Matcha green tea is a healthy beverage, often called a superfood, that’s packed with numerous health benefits, like potent antioxidants, increased energy levels, enhanced focus, lower cholesterol and blood sugar, and increased metabolism and fat burning to help you lose weight. For most people, adding matcha to their lives is a very good idea.
But some assume something so healthy can't have any side effects or a limit to how much you can drink. That isn't entirely the case. There can be negative side effects if someone consumes too much in a given time or has other health risks, depending on the age and state of the person drinking it.
Drinking matcha is completely safe for the average person, when it’s consumed in normal amounts, typically once or twice a day. But the naturally high caffeine content found in this green tea makes consuming too much something to avoid. Being sensitive to caffeine can also cause a person problems.
Some of the more common negative side effects connected with high caffeine intake are:
Like coffee, matcha naturally contains a large amount of caffeine. Unlike coffee, matcha has a hidden superpower that counteracts that caffeine to some degree. L-Theanine, the amino acid in matcha responsible for that increased focus and calm feeling, makes caffeine not hit or drop off as hard as other caffeine sources. It allows caffeine to come on slower, last longer, and then ease off for a long-term energy boost without highs or lows. The chlorophyll and fiber in matcha also help regulate the caffeine absorption.
With some regulating factors built in, it still isn't a good idea to drink nothing but matcha all day. Excessive caffeine intake from any source, even one that doesn't hit as hard, can cause a temporarily irregular heartbeat, make anxiety worse for people who suffer from an anxiety disorder, and increase blood pressure in those who are already prone to have high blood pressure.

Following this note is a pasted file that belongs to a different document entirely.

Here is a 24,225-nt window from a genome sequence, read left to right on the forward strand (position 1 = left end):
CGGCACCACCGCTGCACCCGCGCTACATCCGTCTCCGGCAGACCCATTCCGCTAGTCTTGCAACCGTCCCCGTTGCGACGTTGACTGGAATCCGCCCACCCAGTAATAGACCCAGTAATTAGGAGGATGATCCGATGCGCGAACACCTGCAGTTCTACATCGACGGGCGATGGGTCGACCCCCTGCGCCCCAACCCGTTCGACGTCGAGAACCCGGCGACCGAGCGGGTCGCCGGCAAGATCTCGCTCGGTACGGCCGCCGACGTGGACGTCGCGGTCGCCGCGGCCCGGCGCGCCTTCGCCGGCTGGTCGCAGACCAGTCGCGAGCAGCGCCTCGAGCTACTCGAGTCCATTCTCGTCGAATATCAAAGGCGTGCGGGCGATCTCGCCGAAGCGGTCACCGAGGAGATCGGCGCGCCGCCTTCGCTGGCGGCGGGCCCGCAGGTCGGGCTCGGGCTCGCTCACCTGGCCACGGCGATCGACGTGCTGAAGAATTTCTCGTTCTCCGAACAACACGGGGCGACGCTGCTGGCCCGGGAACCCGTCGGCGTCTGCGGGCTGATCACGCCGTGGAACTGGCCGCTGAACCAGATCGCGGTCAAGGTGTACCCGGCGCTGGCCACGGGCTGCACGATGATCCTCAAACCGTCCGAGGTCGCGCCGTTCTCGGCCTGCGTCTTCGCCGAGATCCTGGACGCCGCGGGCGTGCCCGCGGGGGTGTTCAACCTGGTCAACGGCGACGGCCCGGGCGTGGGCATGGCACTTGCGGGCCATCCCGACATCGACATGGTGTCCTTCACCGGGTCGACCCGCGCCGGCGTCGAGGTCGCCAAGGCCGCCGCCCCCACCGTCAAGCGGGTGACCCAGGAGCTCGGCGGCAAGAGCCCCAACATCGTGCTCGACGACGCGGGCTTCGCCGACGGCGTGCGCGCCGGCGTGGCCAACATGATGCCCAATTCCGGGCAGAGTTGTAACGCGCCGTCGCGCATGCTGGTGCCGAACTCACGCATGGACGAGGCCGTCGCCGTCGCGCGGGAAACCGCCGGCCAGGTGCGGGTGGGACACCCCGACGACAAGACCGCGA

There have even been cases where drinking too much green tea caused herbal hepatotoxicity, better known as liver malfunction. The antioxidant compound catechins, which matcha is chock-full of, is good for you when taken in the proper dosage, but highly-concentrated doses can damage liver cells. There definitely can be too much of a good thing.
One to two cups a day is completely fine. Three isn't going crazy. More than that and you risk being unable to sleep. If you’re drinking multiple cups of matcha green tea and coffee a day or drinking matcha like it’s water, then you’re putting yourself at risk for some of those negative side effects mentioned above.
Many health professionals recommend that children, pregnant and nursing women, as well as people who have heart problems, kidney problems, liver problems, and psychological disorders, should avoid consuming any kind of green tea or coffee.
Matcha green tea can also have negative interactions with certain medications, so it’s always best to ask your doctor before adding new things to your daily diet. Treat matcha wisely, like the powerful food/beverage it is, and you will be fine.
And look for matcha with more L-Theanine levels to counteract that caffeine.